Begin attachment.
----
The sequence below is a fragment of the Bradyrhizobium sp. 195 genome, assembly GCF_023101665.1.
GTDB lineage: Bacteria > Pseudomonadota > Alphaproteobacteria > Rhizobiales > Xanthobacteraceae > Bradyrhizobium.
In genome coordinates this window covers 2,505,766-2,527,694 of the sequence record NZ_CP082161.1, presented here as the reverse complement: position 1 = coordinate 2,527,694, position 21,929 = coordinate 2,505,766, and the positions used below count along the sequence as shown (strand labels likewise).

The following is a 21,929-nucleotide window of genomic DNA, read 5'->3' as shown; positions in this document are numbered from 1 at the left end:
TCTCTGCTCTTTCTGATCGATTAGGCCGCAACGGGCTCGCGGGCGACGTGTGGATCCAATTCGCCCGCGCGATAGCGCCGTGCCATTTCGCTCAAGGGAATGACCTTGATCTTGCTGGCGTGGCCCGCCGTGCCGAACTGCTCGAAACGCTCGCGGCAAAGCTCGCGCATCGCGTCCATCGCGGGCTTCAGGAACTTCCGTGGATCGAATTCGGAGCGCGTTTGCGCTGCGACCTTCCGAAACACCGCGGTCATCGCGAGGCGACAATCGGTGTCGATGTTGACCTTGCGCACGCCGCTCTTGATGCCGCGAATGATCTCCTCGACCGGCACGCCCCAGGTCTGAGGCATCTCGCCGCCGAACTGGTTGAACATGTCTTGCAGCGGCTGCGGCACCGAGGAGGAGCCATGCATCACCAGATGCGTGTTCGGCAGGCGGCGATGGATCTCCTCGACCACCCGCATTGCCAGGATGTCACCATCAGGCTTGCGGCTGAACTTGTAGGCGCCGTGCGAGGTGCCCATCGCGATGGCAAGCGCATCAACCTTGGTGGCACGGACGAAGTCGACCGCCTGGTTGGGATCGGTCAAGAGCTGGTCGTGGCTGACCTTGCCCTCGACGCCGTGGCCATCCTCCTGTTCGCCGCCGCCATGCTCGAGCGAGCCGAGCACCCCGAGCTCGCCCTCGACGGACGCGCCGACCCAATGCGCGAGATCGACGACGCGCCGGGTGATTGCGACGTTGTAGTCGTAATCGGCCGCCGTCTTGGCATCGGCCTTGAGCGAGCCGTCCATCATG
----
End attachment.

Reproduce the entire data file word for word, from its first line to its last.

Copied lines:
The sequence below is a fragment of the Bradyrhizobium sp. 195 genome, assembly GCF_023101665.1.
GTDB lineage: Bacteria > Pseudomonadota > Alphaproteobacteria > Rhizobiales > Xanthobacteraceae > Bradyrhizobium.
In genome coordinates this window covers 2,505,766-2,527,694 of the sequence record NZ_CP082161.1, presented here as the reverse complement: position 1 = coordinate 2,527,694, position 21,929 = coordinate 2,505,766, and the positions used below count along the sequence as shown (strand labels likewise).

The following is a 21,929-nucleotide window of genomic DNA, read 5'->3' as shown; positions in this document are numbered from 1 at the left end:
TCTCTGCTCTTTCTGATCGATTAGGCCGCAACGGGCTCGCGGGCGACGTGTGGATCCAATTCGCCCGCGCGATAGCGCCGTGCCATTTCGCTCAAGGGAATGACCTTGATCTTGCTGGCGTGGCCCGCCGTGCCGAACTGCTCGAAACGCTCGCGGCAAAGCTCGCGCATCGCGTCCATCGCGGGCTTCAGGAACTTCCGTGGATCGAATTCGGAGCGCGTTTGCGCTGCGACCTTCCGAAACACCGCGGTCATCGCGAGGCGACAATCGGTGTCGATGTTGACCTTGCGCACGCCGCTCTTGATGCCGCGAATGATCTCCTCGACCGGCACGCCCCAGGTCTGAGGCATCTCGCCGCCGAACTGGTTGAACATGTCTTGCAGCGGCTGCGGCACCGAGGAGGAGCCATGCATCACCAGATGCGTGTTCGGCAGGCGGCGATGGATCTCCTCGACCACCCGCATTGCCAGGATGTCACCATCAGGCTTGCGGCTGAACTTGTAGGCGCCGTGCGAGGTGCCCATCGCGATGGCAAGCGCATCAACCTTGGTGGCACGGACGAAGTCGACCGCCTGGTTGGGATCGGTCAAGAGCTGGTCGTGGCTGACCTTGCCCTCGACGCCGTGGCCATCCTCCTGTTCGCCGCCGCCATGCTCGAGCGAGCCGAGCACCCCGAGCTCGCCCTCGACGGACGCGCCGACCCAATGCGCGAGATCGACGACGCGCCGGGTGATTGCGACGTTGTAGTCGTAATCGGCCGCCGTCTTGGCATCGGCCTTGAGCGAGCCGTCCATCATG